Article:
the company’s investigation into its alleged ties with the Guptas and the
handling of the family’s accounts in Johannesburg.
KPMG’s senior officials have resigned over the scandal.
South Africans mark World Rhino Day with pledge
to curb poaching
CAPE TOWN South Africa (Xinhua) --
South Africans on Friday marked World Rhino Day with a pledge to
curb mounting rhino poaching.
Every year on
September 22, the world marks World Rhino Day to raise awareness around the
impact of rhino poaching. The theme of this year’s World Rhino Day is Five Rhino
Species Forever, in reference to the five species of rhino: the black rhino,
white rhino, greater one-horned rhino, sumatran and javan rhinos.
In a message
to the nation, Minister of Environmental Affairs Edna Molewa thanked all
government departments, law enforcement agencies, civil society and all South
Africans for their commitment to conserve rhinos, one of the world’s most iconic
“Whilst it is
important to acknowledge the efforts of government departments and agencies in
implementing the Integrated Strategic Management of Rhinoceros Approach, at the
same time we must recognize the efforts of our communities, the NGO community,
business, and all ordinary South Africans who are doing their part,” said Molewa.
home to the largest rhino population in the world, bears the brunt of rhino
poaching, losing 1,175 rhinos in 2015. So far no official figures have been
provided for the rhinos lost in 2016.
For the last
decade, more than 6,000 rhinos have been poached in South Africa, according to
Wildness Foundation Africa.
South Africa continues to have a proud record for species conservation despite
the grim impact of the illicit transnational wildlife trade on rhino horns.
to register successes in bringing poaching numbers down,” said Molewa.
brought the rhino back from the brink of extinction in the 1960s and today has
an estimated 20,000 black and white rhinos.
South Africa signs agreement to increase access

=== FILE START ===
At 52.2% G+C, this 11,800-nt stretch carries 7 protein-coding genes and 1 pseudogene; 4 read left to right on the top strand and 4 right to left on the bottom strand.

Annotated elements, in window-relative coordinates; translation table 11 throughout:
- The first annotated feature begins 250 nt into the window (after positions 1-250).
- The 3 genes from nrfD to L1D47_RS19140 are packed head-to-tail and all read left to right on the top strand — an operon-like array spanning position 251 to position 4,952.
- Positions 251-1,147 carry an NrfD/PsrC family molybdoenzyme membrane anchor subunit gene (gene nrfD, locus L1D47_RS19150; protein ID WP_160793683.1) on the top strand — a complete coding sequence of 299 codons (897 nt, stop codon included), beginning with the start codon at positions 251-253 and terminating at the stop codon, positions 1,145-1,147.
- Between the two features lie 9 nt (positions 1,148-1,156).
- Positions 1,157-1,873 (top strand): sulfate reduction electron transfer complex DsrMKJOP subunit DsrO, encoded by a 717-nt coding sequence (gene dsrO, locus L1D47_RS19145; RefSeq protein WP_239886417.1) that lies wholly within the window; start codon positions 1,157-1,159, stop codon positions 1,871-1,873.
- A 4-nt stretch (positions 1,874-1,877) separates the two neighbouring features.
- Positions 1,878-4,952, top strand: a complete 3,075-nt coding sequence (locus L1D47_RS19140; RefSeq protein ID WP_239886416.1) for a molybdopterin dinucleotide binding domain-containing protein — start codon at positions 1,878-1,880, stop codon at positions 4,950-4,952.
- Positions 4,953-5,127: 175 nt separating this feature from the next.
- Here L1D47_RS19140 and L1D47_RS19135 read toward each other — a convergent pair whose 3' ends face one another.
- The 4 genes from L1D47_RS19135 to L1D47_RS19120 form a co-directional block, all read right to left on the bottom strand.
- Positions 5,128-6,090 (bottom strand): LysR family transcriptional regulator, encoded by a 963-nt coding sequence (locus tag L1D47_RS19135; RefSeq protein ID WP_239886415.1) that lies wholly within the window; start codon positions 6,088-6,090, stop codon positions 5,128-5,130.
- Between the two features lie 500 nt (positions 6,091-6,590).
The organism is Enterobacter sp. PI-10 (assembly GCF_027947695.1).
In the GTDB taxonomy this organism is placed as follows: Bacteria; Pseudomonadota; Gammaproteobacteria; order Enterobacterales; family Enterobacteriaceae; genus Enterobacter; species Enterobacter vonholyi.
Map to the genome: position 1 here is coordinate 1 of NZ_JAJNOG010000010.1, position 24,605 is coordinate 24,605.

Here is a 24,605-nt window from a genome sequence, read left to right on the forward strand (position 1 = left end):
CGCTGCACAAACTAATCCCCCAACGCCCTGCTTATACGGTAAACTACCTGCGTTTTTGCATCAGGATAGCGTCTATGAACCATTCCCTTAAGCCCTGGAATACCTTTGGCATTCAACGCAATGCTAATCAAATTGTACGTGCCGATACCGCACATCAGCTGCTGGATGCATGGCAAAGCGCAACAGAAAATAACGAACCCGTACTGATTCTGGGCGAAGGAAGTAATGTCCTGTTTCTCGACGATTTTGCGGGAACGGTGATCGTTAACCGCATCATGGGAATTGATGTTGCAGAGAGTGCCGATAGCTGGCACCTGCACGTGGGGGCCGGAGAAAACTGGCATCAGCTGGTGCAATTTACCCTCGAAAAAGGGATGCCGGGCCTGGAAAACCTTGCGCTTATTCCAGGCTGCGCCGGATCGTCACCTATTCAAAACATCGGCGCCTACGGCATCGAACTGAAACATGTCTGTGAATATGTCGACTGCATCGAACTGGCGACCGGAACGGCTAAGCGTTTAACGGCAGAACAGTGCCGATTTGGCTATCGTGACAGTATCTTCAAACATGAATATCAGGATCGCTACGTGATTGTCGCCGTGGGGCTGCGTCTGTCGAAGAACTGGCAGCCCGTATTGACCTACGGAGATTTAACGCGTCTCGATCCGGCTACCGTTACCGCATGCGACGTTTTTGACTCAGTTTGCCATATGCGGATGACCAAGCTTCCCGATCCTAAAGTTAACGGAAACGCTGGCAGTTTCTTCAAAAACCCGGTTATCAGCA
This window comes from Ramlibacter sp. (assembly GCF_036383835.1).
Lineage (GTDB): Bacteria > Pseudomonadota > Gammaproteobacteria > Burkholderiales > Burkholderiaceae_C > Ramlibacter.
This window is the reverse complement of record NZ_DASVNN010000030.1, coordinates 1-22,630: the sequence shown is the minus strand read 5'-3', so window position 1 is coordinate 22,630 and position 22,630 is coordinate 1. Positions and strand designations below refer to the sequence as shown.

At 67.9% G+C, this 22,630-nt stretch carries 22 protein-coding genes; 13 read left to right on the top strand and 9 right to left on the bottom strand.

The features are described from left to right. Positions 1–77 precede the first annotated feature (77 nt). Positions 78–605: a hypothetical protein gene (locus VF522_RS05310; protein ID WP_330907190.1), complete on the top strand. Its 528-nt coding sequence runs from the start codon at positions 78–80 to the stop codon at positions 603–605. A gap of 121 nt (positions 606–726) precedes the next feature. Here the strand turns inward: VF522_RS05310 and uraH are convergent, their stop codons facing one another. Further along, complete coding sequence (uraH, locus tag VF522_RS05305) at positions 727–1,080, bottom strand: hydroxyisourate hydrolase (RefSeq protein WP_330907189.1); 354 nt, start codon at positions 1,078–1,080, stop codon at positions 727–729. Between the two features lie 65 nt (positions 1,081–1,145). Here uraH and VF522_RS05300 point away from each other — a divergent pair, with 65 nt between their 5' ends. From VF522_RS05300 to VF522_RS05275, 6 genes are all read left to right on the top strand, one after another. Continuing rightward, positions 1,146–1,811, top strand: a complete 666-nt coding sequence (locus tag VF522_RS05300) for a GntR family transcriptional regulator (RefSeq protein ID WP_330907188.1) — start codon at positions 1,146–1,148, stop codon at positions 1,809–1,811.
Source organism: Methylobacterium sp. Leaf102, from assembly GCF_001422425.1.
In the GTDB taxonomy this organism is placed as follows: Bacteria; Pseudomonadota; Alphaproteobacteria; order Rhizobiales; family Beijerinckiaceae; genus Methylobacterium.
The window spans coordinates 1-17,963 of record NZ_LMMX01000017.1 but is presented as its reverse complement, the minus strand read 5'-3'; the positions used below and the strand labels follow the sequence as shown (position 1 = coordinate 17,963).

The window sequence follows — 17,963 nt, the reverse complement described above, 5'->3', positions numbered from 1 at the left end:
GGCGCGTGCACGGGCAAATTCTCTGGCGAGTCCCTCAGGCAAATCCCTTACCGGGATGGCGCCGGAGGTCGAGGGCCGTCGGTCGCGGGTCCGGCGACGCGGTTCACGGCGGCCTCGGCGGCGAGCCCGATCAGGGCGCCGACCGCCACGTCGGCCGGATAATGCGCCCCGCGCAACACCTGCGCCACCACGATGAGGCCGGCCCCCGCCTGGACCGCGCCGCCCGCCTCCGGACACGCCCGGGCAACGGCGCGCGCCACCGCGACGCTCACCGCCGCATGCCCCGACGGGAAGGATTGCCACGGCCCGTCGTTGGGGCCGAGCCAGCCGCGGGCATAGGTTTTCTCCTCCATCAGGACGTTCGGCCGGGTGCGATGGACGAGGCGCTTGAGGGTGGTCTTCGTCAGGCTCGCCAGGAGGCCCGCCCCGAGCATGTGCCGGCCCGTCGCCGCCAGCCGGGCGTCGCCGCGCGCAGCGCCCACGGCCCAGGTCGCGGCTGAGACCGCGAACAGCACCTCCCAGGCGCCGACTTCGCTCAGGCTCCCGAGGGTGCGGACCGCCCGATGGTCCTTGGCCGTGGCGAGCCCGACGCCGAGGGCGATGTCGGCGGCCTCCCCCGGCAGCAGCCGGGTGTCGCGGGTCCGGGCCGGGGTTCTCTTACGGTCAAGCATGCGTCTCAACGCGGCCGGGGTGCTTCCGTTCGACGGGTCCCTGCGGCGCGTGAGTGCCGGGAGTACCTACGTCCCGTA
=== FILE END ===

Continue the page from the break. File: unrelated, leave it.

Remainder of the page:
to HIV treatment
JOHANNESBURG South Africa (Xinhua) --
South Africa Friday announced that it had signed an agreement
with global partners to ensure inexpensive and effective HIV/AIDS treatment.
announced by the South African Minister of Health Aaron Motsoaledi on Friday.
The move would ensure the availability of affordable, generic, single-pill HIV
treatment regimen containing dolutegravir (DTG).
fixed-dose combination will be available to low and middle-income countries at a
reduced price of 75 U.S. dollars per person, per year. Motsoaledi said the move
would accelerate treatment rollout and ensure people living with HIV access
high-quality antiretroviral therapy.
considerable price reductions could yield savings of up to R11.7 billion over
the next six years for us, which means that we can initiate additional patients
on treatment with the same amount of resources,” said the minister.
will introduce the new fixed-dose combination of three drugs, Tenofovir,
Lamivudine and Dolutegravir (TLD) in April 2018. Patients who follow the
treatment are more likely to be virally suppressed, which means that they are
not likely to transmit the virus to others, Motsoaledi added.
is collaborating with the government of Kenya, Clinton Health Access Initiative,
Joint United Nations Program on HIV/AIDS and the Bill & Melinda Gates
has 3.9 million patients on HIV treatment as of the end of August.